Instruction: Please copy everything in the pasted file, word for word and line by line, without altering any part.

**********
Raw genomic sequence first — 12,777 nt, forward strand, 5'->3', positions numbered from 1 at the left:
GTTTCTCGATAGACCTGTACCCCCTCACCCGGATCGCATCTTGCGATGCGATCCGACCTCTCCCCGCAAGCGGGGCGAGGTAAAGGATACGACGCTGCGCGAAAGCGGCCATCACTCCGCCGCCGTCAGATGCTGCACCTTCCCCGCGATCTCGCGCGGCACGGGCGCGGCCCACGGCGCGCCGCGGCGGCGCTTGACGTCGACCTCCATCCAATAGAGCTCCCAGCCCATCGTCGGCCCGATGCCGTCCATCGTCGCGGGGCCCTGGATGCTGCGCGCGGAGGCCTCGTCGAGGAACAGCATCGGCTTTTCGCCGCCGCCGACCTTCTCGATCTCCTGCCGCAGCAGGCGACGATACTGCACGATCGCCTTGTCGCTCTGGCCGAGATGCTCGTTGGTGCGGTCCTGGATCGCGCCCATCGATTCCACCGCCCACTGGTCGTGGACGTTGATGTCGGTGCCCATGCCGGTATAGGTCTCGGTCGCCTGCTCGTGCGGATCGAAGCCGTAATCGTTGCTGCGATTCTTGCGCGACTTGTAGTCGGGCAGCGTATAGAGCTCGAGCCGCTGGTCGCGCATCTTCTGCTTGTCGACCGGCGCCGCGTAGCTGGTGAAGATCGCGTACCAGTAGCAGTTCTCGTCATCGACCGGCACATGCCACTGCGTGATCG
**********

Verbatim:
Raw genomic sequence first — 12,777 nt, forward strand, 5'->3', positions numbered from 1 at the left:
GTTTCTCGATAGACCTGTACCCCCTCACCCGGATCGCATCTTGCGATGCGATCCGACCTCTCCCCGCAAGCGGGGCGAGGTAAAGGATACGACGCTGCGCGAAAGCGGCCATCACTCCGCCGCCGTCAGATGCTGCACCTTCCCCGCGATCTCGCGCGGCACGGGCGCGGCCCACGGCGCGCCGCGGCGGCGCTTGACGTCGACCTCCATCCAATAGAGCTCCCAGCCCATCGTCGGCCCGATGCCGTCCATCGTCGCGGGGCCCTGGATGCTGCGCGCGGAGGCCTCGTCGAGGAACAGCATCGGCTTTTCGCCGCCGCCGACCTTCTCGATCTCCTGCCGCAGCAGGCGACGATACTGCACGATCGCCTTGTCGCTCTGGCCGAGATGCTCGTTGGTGCGGTCCTGGATCGCGCCCATCGATTCCACCGCCCACTGGTCGTGGACGTTGATGTCGGTGCCCATGCCGGTATAGGTCTCGGTCGCCTGCTCGTGCGGATCGAAGCCGTAATCGTTGCTGCGATTCTTGCGCGACTTGTAGTCGGGCAGCGTATAGAGCTCGAGCCGCTGGTCGCGCATCTTCTGCTTGTCGACCGGCGCCGCGTAGCTGGTGAAGATCGCGTACCAGTAGCAGTTCTCGTCATCGACCGGCACATGCCACTGCGTGATCG